The US is indicating that it's for real about saving some neglected victims of the Gulf oil spill: The turtles. Officials will relocate 50,000 sea turtle eggs from beaches in the gulf regions of Florida and Alabama to a safer area of Florida's coast.
In order to save the turtles from an oily fate, trained professionals will mark nests with turtle eggs as they are laid. They will wait until a fairly late stage in the wee turtle's incubation, dig out the nest, transport them to a safe beach, and release the hatchlings into clean water.
A turtle nest relocation on this large scale has never been attempted before. Scientists acknowledge that many hatchlings will not survive the journey, but that the risk of moving is worthwhile compared to the sure death by oil they would face in the gulf.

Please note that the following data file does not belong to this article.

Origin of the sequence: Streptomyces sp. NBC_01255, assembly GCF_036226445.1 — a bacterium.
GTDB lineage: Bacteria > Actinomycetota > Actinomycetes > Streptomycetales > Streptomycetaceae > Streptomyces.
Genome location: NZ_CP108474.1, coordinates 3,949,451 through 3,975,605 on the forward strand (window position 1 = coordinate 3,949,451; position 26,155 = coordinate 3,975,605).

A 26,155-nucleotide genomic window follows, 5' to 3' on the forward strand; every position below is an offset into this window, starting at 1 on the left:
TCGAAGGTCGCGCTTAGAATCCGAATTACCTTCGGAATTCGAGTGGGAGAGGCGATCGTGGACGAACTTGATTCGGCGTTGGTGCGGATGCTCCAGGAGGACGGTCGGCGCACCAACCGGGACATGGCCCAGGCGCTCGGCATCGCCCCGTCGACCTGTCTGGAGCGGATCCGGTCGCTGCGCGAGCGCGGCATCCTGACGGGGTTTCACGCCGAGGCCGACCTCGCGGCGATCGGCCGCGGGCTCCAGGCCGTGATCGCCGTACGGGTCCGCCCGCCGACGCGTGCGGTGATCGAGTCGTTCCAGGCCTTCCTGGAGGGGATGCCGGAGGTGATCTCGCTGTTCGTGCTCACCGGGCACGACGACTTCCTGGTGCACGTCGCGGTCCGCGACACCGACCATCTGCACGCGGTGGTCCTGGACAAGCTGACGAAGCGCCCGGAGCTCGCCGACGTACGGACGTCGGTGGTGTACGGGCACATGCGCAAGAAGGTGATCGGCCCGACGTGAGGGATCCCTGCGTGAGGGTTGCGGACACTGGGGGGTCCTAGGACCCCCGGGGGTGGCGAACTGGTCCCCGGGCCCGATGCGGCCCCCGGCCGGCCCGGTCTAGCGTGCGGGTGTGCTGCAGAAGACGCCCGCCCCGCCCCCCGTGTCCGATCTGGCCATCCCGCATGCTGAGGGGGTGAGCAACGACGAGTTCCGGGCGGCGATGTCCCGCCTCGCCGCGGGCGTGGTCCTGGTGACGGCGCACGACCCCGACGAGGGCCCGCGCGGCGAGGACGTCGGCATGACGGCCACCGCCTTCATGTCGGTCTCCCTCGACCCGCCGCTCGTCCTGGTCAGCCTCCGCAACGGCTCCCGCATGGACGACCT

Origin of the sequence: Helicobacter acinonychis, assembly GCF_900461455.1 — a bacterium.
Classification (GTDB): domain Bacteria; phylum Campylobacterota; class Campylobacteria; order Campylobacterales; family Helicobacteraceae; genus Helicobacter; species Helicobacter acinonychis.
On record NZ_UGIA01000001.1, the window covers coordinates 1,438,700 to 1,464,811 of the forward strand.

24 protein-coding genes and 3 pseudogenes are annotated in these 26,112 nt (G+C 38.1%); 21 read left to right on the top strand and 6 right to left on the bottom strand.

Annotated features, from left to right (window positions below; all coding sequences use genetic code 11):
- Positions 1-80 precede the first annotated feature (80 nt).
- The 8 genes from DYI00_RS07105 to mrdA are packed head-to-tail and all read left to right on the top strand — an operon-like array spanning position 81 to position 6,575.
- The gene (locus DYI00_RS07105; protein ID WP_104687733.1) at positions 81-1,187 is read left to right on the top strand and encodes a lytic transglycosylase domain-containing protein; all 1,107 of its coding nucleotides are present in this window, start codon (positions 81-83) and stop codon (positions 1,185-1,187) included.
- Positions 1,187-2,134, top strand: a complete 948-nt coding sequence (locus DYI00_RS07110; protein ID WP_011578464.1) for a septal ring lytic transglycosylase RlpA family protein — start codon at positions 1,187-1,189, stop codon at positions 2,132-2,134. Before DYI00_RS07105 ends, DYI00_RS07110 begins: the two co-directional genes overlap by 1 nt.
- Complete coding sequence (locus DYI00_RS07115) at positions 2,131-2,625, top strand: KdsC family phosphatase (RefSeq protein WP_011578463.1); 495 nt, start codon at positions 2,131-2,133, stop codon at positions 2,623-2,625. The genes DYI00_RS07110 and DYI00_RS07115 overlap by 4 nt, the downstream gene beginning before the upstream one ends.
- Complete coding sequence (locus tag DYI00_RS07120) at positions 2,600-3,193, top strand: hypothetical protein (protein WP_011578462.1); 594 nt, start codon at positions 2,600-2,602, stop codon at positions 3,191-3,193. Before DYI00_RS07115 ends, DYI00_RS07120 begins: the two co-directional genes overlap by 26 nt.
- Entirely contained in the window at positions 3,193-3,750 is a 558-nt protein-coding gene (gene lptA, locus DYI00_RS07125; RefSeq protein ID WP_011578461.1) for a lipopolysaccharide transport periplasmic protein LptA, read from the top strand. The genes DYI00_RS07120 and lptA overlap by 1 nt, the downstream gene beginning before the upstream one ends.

The research, development, and execution of the plan has been done through the coordination of several government and nongovernmental environmental agencies, who say they have sufficient funds to carry out their plan.
Currently, this mission is stand-alone. There are no plans to do a similar turtle relocation in other areas or in other seasons, although this may change depending on the development of the crisis in the gulf.
What can you do?
One of our Do Something Awards Alumni, Alexander Srodes, wrote a free workbook on how to educate and preserve endangered sea turtles. Lead some Turtle Talks and teach others about saving these rare animals.